Diane Vogel Ferri is a teacher, poet and writer. Her essays have been published in Scene Magazine, Cleveland Christmas Memories, Raven’s Perch, and by Cleveland State University among others. Her poems can be found in numerous journals. Her chapbook, Liquid Rubies, was published by Pudding House. The Volume of Our Incongruity was published by Finishing Line Press. Diane’s essay, “I Will Sing for You” was featured at the Cleveland Humanities Fest in 2018. Her novel, The Desire Path can be found on Amazon. She is a graduate of Kent State University and holds an M.Ed from Cleveland State University.

Friday, December 30, 2011

Wishing All of You...

For last year's words belong to last year's language and next year's words await another voice. And to make an end is to make a beginning.
TS Eliot

Learn from yesterday, live for today, hope for tomorrow.
Albert Einstein

Tuesday, December 27, 2011

December Lament

It's the funeral march to the end of the year,
just a number, just a month, with joy to the world

and a slithering trail of regrets gaining on me
like a holiday rattlesnake about to strike, sending poison

to the veiny, icy backs of my hands. Visions relentlessly
knock at the frosted windowpane of my mind

not of fairies and plums, but that first wet snowflake
on the windshield, that sudden chord of a song,

a broken ornament, children who are no longer children,
what the year was not, and someone who is not here.

Silent snow falls on my winter sorrows, until I look up
from my lament and see God in your eyes.

Sunday, December 18, 2011

There is Faint Music

There is faint music in the night
and pale wings fanned by silver flight.
A frosty hill with tender glow
of countless stars that shine on snow.

A shelter from the winter storm,
a straw-lined manger safe and warm,
and Mary singing lullabies
to hush her baby's sleepy sighs.

Her eyes are fixed upon his face,
unheeded here is time and space.
Her heart is filled with blinding joy
for God's own son, her baby boy.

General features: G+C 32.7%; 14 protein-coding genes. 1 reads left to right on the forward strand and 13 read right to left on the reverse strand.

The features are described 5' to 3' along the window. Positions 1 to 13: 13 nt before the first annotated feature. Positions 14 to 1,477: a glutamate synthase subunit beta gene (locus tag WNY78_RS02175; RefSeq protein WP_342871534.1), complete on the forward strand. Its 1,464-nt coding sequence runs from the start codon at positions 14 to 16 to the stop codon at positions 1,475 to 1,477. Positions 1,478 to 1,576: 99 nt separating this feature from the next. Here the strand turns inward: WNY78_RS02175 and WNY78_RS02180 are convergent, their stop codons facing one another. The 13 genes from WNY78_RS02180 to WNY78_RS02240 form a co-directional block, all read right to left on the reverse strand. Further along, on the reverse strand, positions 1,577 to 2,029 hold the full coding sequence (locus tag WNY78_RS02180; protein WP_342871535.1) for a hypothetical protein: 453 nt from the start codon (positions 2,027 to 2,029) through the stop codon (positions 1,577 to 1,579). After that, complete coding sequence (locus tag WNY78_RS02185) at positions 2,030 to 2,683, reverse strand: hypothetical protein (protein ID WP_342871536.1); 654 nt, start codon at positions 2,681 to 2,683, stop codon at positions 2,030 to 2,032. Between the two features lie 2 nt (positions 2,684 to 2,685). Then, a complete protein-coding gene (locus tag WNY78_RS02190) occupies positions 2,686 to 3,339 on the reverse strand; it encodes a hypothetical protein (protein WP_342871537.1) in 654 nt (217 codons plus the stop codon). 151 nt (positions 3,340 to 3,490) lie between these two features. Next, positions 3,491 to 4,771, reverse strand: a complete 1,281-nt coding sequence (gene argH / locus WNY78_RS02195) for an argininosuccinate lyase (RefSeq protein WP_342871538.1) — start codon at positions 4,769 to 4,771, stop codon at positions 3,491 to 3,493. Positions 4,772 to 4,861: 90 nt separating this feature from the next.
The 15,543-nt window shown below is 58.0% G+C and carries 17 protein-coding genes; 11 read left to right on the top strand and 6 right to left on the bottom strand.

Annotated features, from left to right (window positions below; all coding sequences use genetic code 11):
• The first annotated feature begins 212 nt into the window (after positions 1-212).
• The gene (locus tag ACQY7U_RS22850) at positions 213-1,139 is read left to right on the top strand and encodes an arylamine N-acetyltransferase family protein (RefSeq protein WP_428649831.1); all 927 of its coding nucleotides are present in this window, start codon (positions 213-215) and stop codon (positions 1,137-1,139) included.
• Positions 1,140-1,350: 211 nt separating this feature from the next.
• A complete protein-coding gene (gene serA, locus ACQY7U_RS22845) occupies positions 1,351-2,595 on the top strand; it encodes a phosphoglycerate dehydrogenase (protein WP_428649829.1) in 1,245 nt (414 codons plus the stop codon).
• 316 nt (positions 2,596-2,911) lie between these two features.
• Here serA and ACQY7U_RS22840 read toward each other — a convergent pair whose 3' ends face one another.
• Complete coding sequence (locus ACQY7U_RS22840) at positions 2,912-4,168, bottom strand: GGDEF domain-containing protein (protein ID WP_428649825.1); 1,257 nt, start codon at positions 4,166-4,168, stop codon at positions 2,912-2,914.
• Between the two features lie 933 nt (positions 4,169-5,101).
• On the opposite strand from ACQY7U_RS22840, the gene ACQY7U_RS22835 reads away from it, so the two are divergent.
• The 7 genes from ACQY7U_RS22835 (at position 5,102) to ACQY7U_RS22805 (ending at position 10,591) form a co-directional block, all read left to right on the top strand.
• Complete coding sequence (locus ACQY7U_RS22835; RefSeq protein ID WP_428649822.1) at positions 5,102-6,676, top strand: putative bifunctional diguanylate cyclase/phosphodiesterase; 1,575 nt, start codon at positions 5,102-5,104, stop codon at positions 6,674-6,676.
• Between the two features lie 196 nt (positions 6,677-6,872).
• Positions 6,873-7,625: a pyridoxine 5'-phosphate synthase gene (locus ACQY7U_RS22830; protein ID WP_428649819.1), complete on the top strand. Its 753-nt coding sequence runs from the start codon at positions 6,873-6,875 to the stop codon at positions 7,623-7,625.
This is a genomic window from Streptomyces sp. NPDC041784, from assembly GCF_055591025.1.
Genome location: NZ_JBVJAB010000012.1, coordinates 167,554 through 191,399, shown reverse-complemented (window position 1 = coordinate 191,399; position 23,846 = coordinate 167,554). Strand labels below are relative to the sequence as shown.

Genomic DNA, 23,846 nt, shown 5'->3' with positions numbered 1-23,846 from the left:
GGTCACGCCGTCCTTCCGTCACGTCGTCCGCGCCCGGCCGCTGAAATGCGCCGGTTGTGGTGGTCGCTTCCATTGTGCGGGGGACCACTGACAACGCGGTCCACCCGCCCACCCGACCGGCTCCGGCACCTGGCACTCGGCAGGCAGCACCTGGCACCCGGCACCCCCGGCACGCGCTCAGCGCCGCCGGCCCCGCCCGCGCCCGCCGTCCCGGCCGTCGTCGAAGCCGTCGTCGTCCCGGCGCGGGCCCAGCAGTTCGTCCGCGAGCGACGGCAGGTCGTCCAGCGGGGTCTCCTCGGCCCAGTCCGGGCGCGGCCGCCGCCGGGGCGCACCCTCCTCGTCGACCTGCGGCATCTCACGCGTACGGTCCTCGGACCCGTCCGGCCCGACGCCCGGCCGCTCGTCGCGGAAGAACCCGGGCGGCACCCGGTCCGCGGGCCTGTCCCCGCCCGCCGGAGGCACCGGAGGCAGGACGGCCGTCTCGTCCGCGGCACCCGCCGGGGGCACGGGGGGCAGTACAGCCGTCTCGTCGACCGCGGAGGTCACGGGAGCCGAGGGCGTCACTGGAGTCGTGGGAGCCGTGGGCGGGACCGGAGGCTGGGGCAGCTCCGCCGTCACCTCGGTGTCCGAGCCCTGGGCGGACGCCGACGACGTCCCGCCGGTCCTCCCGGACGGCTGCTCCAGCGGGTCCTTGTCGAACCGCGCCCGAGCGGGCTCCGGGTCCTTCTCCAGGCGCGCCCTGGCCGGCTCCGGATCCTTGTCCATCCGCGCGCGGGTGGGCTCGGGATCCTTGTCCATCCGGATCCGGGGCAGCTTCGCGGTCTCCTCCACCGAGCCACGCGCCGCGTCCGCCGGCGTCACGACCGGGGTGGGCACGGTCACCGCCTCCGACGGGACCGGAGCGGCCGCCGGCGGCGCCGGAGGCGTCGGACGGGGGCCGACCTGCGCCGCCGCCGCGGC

Nancy Buckley

Saturday, December 10, 2011

Happy Holidays v. Merry Christmas - COEXIST

Coexist with all holidays.
As a Christian I do not understand why some people of my faith insist that everyone wish them a Merry Christmas. I really don't get it. As a Christian, or just as a sensitive human being, surely we realize that everyone in the world doesn't celebrate Christmas - whether we want them to or not. The Bible is full of directives to love everyone, and in loving others we respect them. It matters not whether we agree with them.

Romans 14 says "One man considers one day more sacred than another; another man considers every day alike. Each one should be fully convinced in his own mind."

It also says " The man who eats everything must not look down on the man who does not, and the man who does not eat everything must not condemn. Who are you to judge someone else's servant?"

To me that says it all. We are to respect other people's choices and not judge. "Christians" who insist that everyone acknowledge only their chosen holiday are being disrespectful, insensitive and offensive themselves. It is not, in fact, everyone's holiday! Live in the real world.

If someone says Happy Holidays to you - is your faith so small that it somehow would change your beliefs or your celebration of them? Of course not. So why force your beliefs on others. God gave all of his creations free will - and that goes for everyone, not just Christians.

I follow a group called "Christians Tired of Being Misrepresented" on Facebook and that is how I feel almost everyday.

Sunday, December 4, 2011


The blue heron has been at the edge
of the pond all morning, stalking fish
with surreal patience, with the stillness

of a lawn ornament or my unmoving
body lying next to yours at night.
He makes no sound, just like us.

The fish does not know that the heron
is there, even though surely it could look up
and see what is so close.

The heron crouches low, just as I am
sometimes, as we are,
half of what could be.

Then the great bird sees what it wants,
its mouth plunges into the water and pulls
out the prize that will sustain its life.

The fish does not fight the inevitable.
The heron stands proudly upright to savor
the moment before swallowing the fish whole.

Thursday, December 1, 2011